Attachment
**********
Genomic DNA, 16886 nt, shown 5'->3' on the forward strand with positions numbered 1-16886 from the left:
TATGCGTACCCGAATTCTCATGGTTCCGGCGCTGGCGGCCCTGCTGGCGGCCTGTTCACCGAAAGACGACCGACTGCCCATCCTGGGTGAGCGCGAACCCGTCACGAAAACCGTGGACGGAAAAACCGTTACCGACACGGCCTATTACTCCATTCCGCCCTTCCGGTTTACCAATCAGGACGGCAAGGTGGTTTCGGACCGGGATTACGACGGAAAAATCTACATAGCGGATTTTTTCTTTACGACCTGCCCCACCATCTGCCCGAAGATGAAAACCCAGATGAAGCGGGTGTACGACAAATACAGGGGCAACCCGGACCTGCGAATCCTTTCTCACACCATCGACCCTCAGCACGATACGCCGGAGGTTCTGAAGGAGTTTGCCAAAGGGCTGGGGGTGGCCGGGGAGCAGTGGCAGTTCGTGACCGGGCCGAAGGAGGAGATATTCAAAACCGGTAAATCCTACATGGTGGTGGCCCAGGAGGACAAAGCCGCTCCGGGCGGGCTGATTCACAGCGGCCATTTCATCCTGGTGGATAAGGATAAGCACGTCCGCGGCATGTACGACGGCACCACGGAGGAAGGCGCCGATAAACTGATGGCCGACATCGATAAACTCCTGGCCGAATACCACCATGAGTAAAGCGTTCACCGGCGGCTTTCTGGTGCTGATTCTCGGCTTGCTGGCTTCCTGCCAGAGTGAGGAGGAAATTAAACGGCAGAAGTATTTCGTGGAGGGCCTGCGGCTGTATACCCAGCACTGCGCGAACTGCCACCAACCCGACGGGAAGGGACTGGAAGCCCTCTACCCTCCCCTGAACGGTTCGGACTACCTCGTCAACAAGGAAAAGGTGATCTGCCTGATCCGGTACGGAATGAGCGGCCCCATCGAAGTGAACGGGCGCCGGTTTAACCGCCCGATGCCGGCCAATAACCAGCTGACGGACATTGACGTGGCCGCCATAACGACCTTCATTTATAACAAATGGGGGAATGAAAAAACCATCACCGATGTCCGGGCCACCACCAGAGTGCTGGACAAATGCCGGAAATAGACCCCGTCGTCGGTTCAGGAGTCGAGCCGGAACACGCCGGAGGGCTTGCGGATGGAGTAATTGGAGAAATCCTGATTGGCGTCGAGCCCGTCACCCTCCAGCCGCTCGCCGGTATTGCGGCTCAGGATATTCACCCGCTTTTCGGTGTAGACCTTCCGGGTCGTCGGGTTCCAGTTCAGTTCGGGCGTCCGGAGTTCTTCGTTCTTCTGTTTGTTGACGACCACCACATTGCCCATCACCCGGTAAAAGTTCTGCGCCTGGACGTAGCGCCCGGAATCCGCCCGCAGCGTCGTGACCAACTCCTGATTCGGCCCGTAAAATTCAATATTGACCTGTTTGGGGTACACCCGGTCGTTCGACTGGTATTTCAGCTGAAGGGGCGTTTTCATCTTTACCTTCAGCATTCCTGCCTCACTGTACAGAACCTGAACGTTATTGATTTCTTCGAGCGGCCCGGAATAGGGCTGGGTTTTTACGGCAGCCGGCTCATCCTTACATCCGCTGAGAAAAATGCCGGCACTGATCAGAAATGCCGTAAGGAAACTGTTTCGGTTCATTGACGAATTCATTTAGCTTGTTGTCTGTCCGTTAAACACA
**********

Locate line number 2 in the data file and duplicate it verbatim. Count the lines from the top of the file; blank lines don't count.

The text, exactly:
TATGCGTACCCGAATTCTCATGGTTCCGGCGCTGGCGGCCCTGCTGGCGGCCTGTTCACCGAAAGACGACCGACTGCCCATCCTGGGTGAGCGCGAACCCGTCACGAAAACCGTGGACGGAAAAACCGTTACCGACACGGCCTATTACTCCATTCCGCCCTTCCGGTTTACCAATCAGGACGGCAAGGTGGTTTCGGACCGGGATTACGACGGAAAAATCTACATAGCGGATTTTTTCTTTACGACCTGCCCCACCATCTGCCCGAAGATGAAAACCCAGATGAAGCGGGTGTACGACAAATACAGGGGCAACCCGGACCTGCGAATCCTTTCTCACACCATCGACCCTCAGCACGATACGCCGGAGGTTCTGAAGGAGTTTGCCAAAGGGCTGGGGGTGGCCGGGGAGCAGTGGCAGTTCGTGACCGGGCCGAAGGAGGAGATATTCAAAACCGGTAAATCCTACATGGTGGTGGCCCAGGAGGACAAAGCCGCTCCGGGCGGGCTGATTCACAGCGGCCATTTCATCCTGGTGGATAAGGATAAGCACGTCCGCGGCATGTACGACGGCACCACGGAGGAAGGCGCCGATAAACTGATGGCCGACATCGATAAACTCCTGGCCGAATACCACCATGAGTAAAGCGTTCACCGGCGGCTTTCTGGTGCTGATTCTCGGCTTGCTGGCTTCCTGCCAGAGTGAGGAGGAAATTAAACGGCAGAAGTATTTCGTGGAGGGCCTGCGGCTGTATACCCAGCACTGCGCGAACTGCCACCAACCCGACGGGAAGGGACTGGAAGCCCTCTACCCTCCCCTGAACGGTTCGGACTACCTCGTCAACAAGGAAAAGGTGATCTGCCTGATCCGGTACGGAATGAGCGGCCCCATCGAAGTGAACGGGCGCCGGTTTAACCGCCCGATGCCGGCCAATAACCAGCTGACGGACATTGACGTGGCCGCCATAACGACCTTCATTTATAACAAATGGGGGAATGAAAAAACCATCACCGATGTCCGGGCCACCACCAGAGTGCTGGACAAATGCCGGAAATAGACCCCGTCGTCGGTTCAGGAGTCGAGCCGGAACACGCCGGAGGGCTTGCGGATGGAGTAATTGGAGAAATCCTGATTGGCGTCGAGCCCGTCACCCTCCAGCCGCTCGCCGGTATTGCGGCTCAGGATATTCACCCGCTTTTCGGTGTAGACCTTCCGGGTCGTCGGGTTCCAGTTCAGTTCGGGCGTCCGGAGTTCTTCGTTCTTCTGTTTGTTGACGACCACCACATTGCCCATCACCCGGTAAAAGTTCTGCGCCTGGACGTAGCGCCCGGAATCCGCCCGCAGCGTCGTGACCAACTCCTGATTCGGCCCGTAAAATTCAATATTGACCTGTTTGGGGTACACCCGGTCGTTCGACTGGTATTTCAGCTGAAGGGGCGTTTTCATCTTTACCTTCAGCATTCCTGCCTCACTGTACAGAACCTGAACGTTATTGATTTCTTCGAGCGGCCCGGAATAGGGCTGGGTTTTTACGGCAGCCGGCTCATCCTTACATCCGCTGAGAAAAATGCCGGCACTGATCAGAAATGCCGTAAGGAAACTGTTTCGGTTCATTGACGAATTCATTTAGCTTGTTGTCTGTCCGTTAAACACA